Alternative solution?
                    1. Assume market rent figure of £13 200 p.a., on AST letting for one year.
                    2. Normal: set rent at £1100 p.m.
                    3. Alternative: set rent at £1200 p.m., and state explicitly (in AST) that final month is rent-free.
                    4. Take deposit of £1200, if deposit is essential.
                    5. T therefore knows that set rent equates to no more than market rent figure.
                    6. Does this not avoid:
                    a. the need for > one month's rent deposit; and
                    b. the perennial problem of T not paying final month's rent in hope that L will accept deposit in payment?
                    JEFFREY SHAW, solicitor [and Topic Expert], Nether Edge Law*
                    1. Public advice is believed accurate, but I accept no legal responsibility except to direct-paying private clients.
                    2. Telephone advice: see http://www.landlordzone.co.uk/forums/showthread.php?t=34638.
                    3. For paid advice about conveyancing/leaseholds/L&T, contact me* and become a private client.
                    4. *- Contact info: click on my name (blue-highlight link).

                    Comment


                      #11
                      Nice one Jeffrey, but if you give the last months rent free (payment free actually not rent free - God I sound like Agent46) then if you get a funny tenant they will simply not pay you the penultimate month instead!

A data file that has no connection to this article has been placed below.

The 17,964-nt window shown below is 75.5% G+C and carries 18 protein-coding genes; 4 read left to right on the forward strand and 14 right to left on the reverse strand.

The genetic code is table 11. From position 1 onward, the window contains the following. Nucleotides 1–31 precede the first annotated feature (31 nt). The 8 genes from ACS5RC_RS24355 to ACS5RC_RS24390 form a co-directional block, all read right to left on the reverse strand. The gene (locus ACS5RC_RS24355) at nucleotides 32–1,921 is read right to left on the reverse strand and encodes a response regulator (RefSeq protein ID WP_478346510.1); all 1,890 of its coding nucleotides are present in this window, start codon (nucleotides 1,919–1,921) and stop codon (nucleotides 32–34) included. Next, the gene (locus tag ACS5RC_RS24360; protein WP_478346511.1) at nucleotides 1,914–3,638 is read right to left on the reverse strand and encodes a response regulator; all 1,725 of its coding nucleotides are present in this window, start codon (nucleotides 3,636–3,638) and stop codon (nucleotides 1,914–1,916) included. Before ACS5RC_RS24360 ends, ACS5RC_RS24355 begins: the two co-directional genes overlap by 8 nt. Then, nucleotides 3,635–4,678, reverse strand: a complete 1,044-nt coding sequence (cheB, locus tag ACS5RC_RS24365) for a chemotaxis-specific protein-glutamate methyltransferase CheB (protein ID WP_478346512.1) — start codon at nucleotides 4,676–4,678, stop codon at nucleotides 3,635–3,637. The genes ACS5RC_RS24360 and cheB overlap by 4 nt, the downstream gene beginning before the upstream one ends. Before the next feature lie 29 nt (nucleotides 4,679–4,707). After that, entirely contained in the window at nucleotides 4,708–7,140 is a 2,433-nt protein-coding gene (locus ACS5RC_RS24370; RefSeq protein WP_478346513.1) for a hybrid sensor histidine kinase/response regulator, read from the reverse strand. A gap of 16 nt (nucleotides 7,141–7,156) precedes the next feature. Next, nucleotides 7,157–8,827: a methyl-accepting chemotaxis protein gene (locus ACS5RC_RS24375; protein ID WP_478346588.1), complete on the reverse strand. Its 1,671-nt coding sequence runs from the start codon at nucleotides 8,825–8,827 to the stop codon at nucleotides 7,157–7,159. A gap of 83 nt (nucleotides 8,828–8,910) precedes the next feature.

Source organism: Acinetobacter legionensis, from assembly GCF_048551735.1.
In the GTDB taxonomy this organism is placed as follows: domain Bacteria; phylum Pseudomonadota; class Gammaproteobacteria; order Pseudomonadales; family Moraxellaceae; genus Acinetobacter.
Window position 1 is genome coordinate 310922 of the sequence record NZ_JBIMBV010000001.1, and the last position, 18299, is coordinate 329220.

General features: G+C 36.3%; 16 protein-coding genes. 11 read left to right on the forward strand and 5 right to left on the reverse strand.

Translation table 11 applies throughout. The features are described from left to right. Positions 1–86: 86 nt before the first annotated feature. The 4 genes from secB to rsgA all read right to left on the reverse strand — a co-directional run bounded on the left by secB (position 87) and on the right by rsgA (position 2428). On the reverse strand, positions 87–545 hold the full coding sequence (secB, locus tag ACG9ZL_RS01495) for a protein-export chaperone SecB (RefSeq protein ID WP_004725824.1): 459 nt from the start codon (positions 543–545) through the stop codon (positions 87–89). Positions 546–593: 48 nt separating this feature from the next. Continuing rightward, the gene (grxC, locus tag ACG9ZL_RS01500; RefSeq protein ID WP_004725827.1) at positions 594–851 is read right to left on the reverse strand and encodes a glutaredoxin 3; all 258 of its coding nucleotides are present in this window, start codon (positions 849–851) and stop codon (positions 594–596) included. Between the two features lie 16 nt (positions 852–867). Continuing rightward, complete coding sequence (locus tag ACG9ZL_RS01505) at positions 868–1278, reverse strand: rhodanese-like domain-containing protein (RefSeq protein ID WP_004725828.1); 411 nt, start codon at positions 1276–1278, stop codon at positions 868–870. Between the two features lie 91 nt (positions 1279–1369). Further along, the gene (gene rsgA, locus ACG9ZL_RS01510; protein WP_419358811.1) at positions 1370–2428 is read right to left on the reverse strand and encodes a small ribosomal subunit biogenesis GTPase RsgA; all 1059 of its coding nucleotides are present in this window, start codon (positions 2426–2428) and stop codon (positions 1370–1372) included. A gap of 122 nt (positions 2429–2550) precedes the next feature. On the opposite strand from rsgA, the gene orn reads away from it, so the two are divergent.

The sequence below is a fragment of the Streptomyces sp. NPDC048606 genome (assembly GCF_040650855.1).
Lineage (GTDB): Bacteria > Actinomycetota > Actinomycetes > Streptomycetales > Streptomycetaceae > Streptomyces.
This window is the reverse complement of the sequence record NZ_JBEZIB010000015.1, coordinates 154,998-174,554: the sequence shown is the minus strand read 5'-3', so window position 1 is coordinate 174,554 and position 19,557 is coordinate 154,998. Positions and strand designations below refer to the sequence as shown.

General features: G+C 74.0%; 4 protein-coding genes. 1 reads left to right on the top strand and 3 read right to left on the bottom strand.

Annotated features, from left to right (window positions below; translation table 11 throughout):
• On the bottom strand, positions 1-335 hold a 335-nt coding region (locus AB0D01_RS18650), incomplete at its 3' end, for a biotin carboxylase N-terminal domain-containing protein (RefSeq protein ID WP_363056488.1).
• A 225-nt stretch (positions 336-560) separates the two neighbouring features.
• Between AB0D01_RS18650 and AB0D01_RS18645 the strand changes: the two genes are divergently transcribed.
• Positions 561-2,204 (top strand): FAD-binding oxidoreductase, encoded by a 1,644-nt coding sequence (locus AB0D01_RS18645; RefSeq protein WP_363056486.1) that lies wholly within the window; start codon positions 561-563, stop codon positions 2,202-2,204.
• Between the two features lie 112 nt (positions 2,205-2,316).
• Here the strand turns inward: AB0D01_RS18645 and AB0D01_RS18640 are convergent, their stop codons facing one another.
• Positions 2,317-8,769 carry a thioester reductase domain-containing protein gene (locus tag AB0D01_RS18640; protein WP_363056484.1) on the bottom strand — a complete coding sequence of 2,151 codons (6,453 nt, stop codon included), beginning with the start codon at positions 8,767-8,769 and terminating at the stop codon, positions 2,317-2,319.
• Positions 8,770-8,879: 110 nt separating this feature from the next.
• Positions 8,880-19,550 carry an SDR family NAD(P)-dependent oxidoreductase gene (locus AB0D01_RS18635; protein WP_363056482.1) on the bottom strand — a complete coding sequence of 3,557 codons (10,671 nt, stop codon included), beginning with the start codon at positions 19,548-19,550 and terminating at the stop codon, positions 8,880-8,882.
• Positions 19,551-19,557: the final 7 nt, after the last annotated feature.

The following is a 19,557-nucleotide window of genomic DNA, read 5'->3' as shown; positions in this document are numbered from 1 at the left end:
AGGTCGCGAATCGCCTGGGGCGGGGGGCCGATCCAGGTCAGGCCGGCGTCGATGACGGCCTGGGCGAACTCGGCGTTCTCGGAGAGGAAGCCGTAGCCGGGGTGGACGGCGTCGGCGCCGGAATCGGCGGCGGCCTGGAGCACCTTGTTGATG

Simplest just to protect the deposit methinks!

                      Comment


                        #12
                        Originally posted by jeffrey View Post
                        Alternative solution?
                        1. Assume market rent figure of £13 200 p.a., on AST letting for one year.
                        2. Normal: set rent at £1100 p.m.
                        3. Alternative: set rent at £1200 p.m., and state explicitly (in AST) that final month is rent-free.
                        4. Take deposit of £1200, if deposit is essential.
                        5. T therefore knows that set rent equates to no more than market rent figure.
                        6. Does this not avoid:
                        a. the need for > one month's rent deposit; and
                        b. the perennial problem of T not paying final month's rent in hope that L will accept deposit in payment?
                        I'm sure your logic stands up to scrutiny, but it would make it hard to market as the property would appear to be more expensive than all similar properties.

                        Comment